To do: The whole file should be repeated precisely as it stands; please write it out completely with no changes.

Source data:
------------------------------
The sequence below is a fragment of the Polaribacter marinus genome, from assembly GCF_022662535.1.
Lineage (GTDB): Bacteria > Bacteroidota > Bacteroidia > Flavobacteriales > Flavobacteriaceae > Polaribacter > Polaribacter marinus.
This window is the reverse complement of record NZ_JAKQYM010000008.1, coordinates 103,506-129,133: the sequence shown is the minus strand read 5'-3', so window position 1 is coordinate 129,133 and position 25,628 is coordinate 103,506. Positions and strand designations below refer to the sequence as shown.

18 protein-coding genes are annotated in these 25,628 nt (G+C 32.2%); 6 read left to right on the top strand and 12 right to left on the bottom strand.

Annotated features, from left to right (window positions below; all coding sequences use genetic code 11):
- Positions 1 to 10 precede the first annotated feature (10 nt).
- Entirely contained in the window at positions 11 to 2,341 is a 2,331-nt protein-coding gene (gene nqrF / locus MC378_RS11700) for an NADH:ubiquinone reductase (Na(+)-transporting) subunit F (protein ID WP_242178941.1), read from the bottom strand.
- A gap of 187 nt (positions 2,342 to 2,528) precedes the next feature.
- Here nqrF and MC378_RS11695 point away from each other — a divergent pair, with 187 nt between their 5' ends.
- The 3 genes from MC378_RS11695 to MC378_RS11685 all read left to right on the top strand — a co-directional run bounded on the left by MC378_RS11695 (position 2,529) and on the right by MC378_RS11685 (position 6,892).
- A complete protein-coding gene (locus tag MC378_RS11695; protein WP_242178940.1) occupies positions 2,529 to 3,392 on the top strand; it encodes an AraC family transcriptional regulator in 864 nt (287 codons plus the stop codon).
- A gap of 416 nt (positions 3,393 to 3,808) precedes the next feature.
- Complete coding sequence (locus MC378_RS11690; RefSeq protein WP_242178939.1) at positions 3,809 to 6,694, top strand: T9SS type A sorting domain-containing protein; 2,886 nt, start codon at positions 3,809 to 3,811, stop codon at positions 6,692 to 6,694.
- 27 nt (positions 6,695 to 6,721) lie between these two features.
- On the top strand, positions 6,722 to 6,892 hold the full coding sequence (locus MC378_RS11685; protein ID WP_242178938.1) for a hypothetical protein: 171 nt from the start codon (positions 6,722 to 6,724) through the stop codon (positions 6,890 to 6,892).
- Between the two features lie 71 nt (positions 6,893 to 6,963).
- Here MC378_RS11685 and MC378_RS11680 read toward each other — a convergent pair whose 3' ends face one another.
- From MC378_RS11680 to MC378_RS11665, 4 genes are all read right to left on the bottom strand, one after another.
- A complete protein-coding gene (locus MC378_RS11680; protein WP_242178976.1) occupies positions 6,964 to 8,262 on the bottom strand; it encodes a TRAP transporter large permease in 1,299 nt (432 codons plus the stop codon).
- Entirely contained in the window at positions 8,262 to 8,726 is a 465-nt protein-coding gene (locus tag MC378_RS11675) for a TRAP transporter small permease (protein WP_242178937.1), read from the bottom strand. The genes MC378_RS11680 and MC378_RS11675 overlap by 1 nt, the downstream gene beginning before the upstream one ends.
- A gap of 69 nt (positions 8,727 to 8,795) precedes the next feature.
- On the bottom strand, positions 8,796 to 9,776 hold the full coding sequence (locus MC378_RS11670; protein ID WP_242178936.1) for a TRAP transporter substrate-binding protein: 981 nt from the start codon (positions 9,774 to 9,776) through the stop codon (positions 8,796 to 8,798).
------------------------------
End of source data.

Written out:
The sequence below is a fragment of the Polaribacter marinus genome, from assembly GCF_022662535.1.
Lineage (GTDB): Bacteria > Bacteroidota > Bacteroidia > Flavobacteriales > Flavobacteriaceae > Polaribacter > Polaribacter marinus.
This window is the reverse complement of record NZ_JAKQYM010000008.1, coordinates 103,506-129,133: the sequence shown is the minus strand read 5'-3', so window position 1 is coordinate 129,133 and position 25,628 is coordinate 103,506. Positions and strand designations below refer to the sequence as shown.

18 protein-coding genes are annotated in these 25,628 nt (G+C 32.2%); 6 read left to right on the top strand and 12 right to left on the bottom strand.

Annotated features, from left to right (window positions below; all coding sequences use genetic code 11):
- Positions 1 to 10 precede the first annotated feature (10 nt).
- Entirely contained in the window at positions 11 to 2,341 is a 2,331-nt protein-coding gene (gene nqrF / locus MC378_RS11700) for an NADH:ubiquinone reductase (Na(+)-transporting) subunit F (protein ID WP_242178941.1), read from the bottom strand.
- A gap of 187 nt (positions 2,342 to 2,528) precedes the next feature.
- Here nqrF and MC378_RS11695 point away from each other — a divergent pair, with 187 nt between their 5' ends.
- The 3 genes from MC378_RS11695 to MC378_RS11685 all read left to right on the top strand — a co-directional run bounded on the left by MC378_RS11695 (position 2,529) and on the right by MC378_RS11685 (position 6,892).
- A complete protein-coding gene (locus tag MC378_RS11695; protein WP_242178940.1) occupies positions 2,529 to 3,392 on the top strand; it encodes an AraC family transcriptional regulator in 864 nt (287 codons plus the stop codon).
- A gap of 416 nt (positions 3,393 to 3,808) precedes the next feature.
- Complete coding sequence (locus MC378_RS11690; RefSeq protein WP_242178939.1) at positions 3,809 to 6,694, top strand: T9SS type A sorting domain-containing protein; 2,886 nt, start codon at positions 3,809 to 3,811, stop codon at positions 6,692 to 6,694.
- 27 nt (positions 6,695 to 6,721) lie between these two features.
- On the top strand, positions 6,722 to 6,892 hold the full coding sequence (locus MC378_RS11685; protein ID WP_242178938.1) for a hypothetical protein: 171 nt from the start codon (positions 6,722 to 6,724) through the stop codon (positions 6,890 to 6,892).
- Between the two features lie 71 nt (positions 6,893 to 6,963).
- Here MC378_RS11685 and MC378_RS11680 read toward each other — a convergent pair whose 3' ends face one another.
- From MC378_RS11680 to MC378_RS11665, 4 genes are all read right to left on the bottom strand, one after another.
- A complete protein-coding gene (locus MC378_RS11680; protein WP_242178976.1) occupies positions 6,964 to 8,262 on the bottom strand; it encodes a TRAP transporter large permease in 1,299 nt (432 codons plus the stop codon).
- Entirely contained in the window at positions 8,262 to 8,726 is a 465-nt protein-coding gene (locus tag MC378_RS11675) for a TRAP transporter small permease (protein WP_242178937.1), read from the bottom strand. The genes MC378_RS11680 and MC378_RS11675 overlap by 1 nt, the downstream gene beginning before the upstream one ends.
- A gap of 69 nt (positions 8,727 to 8,795) precedes the next feature.
- On the bottom strand, positions 8,796 to 9,776 hold the full coding sequence (locus MC378_RS11670; protein ID WP_242178936.1) for a TRAP transporter substrate-binding protein: 981 nt from the start codon (positions 9,774 to 9,776) through the stop codon (positions 8,796 to 8,798).